We all want to live in vibrant neighborhoods. Areas with easy access to grocery stores, schools, neighborhood retail, and transit. We all want to be able to walk to a park and grab a coffee on the way. Denver is fortunate to have a rich network of neighborhoods that provide premier quality of life. This is why people decide to move to Denver and why so many residents want to stay. The good news is that all (current and future residents) can enjoy these opportunities with just a very simple amendment to our zoning code.
In 2010, Denver’s “form-based” zoning code down-zoned vast areas of the city to a “single unit” or SU zoning. That means that no matter how big the structure on the lot, only one family can occupy the house. This is an entirely arbitrary designation and has no relation to how big the structure is or what it looks like and often results in large (5,000–6,000 SF) luxury homes. This land use policy that only allows for single-family home begs the question: Who is Denver for? Do we zone our city so the only people who can live in our neighborhoods are the ones that can afford a 5,000 SF house?
Through the two years of the Denveright outreach process, we have boldly said that we want a Denver that is INCLUSIVE, COMPLETE, and AUTHENTIC. This inspiring vision is in stark contrast with the zoning map that shows predominate Single Unit zoning in our neighborhoods. SU zoning results in neighborhoods that are income-segregated and inaccessible to average working-class people. As a result, Denver workers are forced to live in the suburbs and commute to work contributing to traffic and pollution.
So what can we do about it? As our mothers taught us, we should share. Our neighborhoods can accommodate more residents if we permit the 5,000–6,000 square foot structures that are already allowed in the SU zoning to contain up to four dwelling units. Both “Urban House” and “Suburban House” building forms can accommodate 1–4 units without changing their exterior appearance or size. Weather by renovation of existing homes or development of new ones, we can significantly increase the supply of housing near jobs and services and reduce the need for driving. And because the four units on a lot share the cost of land and are smaller (1,000–1,500 SF), they are inherently more affordable.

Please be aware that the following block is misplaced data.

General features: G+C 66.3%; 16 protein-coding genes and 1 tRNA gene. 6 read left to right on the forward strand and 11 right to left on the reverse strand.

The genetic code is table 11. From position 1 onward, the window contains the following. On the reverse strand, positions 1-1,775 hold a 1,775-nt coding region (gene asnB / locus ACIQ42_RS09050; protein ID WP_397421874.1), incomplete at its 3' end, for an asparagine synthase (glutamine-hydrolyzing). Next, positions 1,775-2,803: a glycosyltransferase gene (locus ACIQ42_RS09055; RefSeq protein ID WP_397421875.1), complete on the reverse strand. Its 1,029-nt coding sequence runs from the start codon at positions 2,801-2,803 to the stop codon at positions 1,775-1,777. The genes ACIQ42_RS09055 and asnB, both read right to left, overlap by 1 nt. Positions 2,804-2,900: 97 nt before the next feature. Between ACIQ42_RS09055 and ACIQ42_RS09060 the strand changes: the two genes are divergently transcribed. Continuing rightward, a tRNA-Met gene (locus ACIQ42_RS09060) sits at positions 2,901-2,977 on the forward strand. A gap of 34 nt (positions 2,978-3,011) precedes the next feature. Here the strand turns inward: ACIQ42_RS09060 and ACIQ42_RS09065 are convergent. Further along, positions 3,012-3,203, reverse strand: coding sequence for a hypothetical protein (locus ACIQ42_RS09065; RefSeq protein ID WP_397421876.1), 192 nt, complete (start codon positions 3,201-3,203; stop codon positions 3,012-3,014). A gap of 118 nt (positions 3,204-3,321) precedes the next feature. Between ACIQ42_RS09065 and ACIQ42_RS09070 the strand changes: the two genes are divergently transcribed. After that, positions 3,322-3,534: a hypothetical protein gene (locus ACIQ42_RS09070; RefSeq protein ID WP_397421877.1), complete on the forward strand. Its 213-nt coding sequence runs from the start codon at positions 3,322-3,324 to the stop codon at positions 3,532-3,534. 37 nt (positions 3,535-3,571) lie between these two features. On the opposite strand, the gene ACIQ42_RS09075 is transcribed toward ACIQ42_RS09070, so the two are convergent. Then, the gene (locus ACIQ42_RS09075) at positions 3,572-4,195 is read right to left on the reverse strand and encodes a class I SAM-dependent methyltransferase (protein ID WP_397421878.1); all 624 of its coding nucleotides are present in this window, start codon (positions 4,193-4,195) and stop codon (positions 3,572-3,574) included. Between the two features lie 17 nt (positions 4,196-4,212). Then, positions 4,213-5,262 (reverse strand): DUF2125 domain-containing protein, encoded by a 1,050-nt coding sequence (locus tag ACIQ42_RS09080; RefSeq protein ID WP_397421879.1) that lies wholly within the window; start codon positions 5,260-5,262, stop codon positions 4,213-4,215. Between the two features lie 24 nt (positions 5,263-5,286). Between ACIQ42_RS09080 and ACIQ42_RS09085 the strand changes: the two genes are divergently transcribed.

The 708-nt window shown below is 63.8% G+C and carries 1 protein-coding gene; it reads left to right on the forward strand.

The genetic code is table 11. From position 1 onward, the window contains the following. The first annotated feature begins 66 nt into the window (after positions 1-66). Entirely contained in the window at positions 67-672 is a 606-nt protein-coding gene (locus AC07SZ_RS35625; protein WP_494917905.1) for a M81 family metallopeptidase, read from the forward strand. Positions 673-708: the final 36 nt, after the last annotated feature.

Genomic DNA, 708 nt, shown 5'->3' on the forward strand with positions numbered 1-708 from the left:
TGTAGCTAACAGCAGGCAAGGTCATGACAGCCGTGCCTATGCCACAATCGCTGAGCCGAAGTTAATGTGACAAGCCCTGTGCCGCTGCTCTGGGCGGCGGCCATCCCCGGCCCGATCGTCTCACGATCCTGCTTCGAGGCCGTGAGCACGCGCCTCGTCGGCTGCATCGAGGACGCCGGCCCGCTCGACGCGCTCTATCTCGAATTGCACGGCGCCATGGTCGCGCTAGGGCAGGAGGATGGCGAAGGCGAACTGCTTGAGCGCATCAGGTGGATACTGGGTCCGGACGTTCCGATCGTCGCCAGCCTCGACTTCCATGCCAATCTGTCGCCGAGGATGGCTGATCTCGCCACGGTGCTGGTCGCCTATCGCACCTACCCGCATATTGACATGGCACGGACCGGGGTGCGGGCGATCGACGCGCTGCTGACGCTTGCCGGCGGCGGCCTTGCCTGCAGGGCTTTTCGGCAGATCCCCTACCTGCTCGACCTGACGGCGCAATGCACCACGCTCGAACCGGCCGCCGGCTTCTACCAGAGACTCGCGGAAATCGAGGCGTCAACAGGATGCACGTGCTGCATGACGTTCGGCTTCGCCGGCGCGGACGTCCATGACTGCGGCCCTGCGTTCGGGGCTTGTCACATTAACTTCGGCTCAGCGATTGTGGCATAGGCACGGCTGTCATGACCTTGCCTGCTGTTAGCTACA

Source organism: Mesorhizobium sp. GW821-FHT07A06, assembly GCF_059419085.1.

Left: Comparison of floor plans showing how four homes can occupy the same space as one large single-unit home. Right: Front elevations showing how a four-home structure can have the same size and appearance as one large single-home structure.
Denver’s vision of inclusivity and affordability can only come true if we allow our neighborhoods to become complete with housing options. The 1–4 unit structures fill the “missing middle” housing gap allowing residents who cannot afford or don’t want to live in a single-family home or a high-rise apartment to live near the urban core. If we make our biggest asset—Denver’s neighborhoods—attainable to people of all income levels we will create the equitable and sustainable city we all hope for.
Gosia Kung is a mom, architect and urbanist, immigrant from Poland, founder of WalkDenver, runner, and an occasional artist.
Minneapolis recently changed their zoning to eliminate single family home designation as its own category. Definitely a step in the right direction! Park Hill is most certainly one of Denver’s worst single family offenders, where 7K s.f. lots are the norm and 20k-30k s.f. lots are not at all uncommon. This article shows what change can look like. Kudos!
Great article. Allowing a minimum for four units throughout Denver’s lowest density residential neighborhoods is desperately needed. But I don’t think that reform alone will produce enough housing or the complete diversity of housing that this city needs. There is more to the missing middle that exists between four-plexes and high-rises. Take a walk around neighborhoods like Cap Hill. They are full of three story walk up apartments which hold a dozen or more apartments on a small lot. I was just in a condo building in Cap Hill the other week which I would have assumed from the outside was a 4 or 6 unit building. It was built in the 1890s, has a large porch on the main level, and includes 2 floors above ground and one “garden level” floor. Come to find out, there are 23 units in this building. This couldn’t be built today in most of Denver not just because of zoning but also due to minimum parking requirements. Or another example is the quaint Tudor style apartment building in Congress Park at 13th and Detroit. It contains 14 units and blends in spectacularly in its residential surroundings and even incomes some parking (probably not enough for today’s code however): https://firstname.lastname@example.org,-104.953549,3a,82.9y,191.78h,104.92t/data=!3m6!1e1!3m4!1surd3TvTCAeqGizYW7N6tuw!2e0!7i16384!8i8192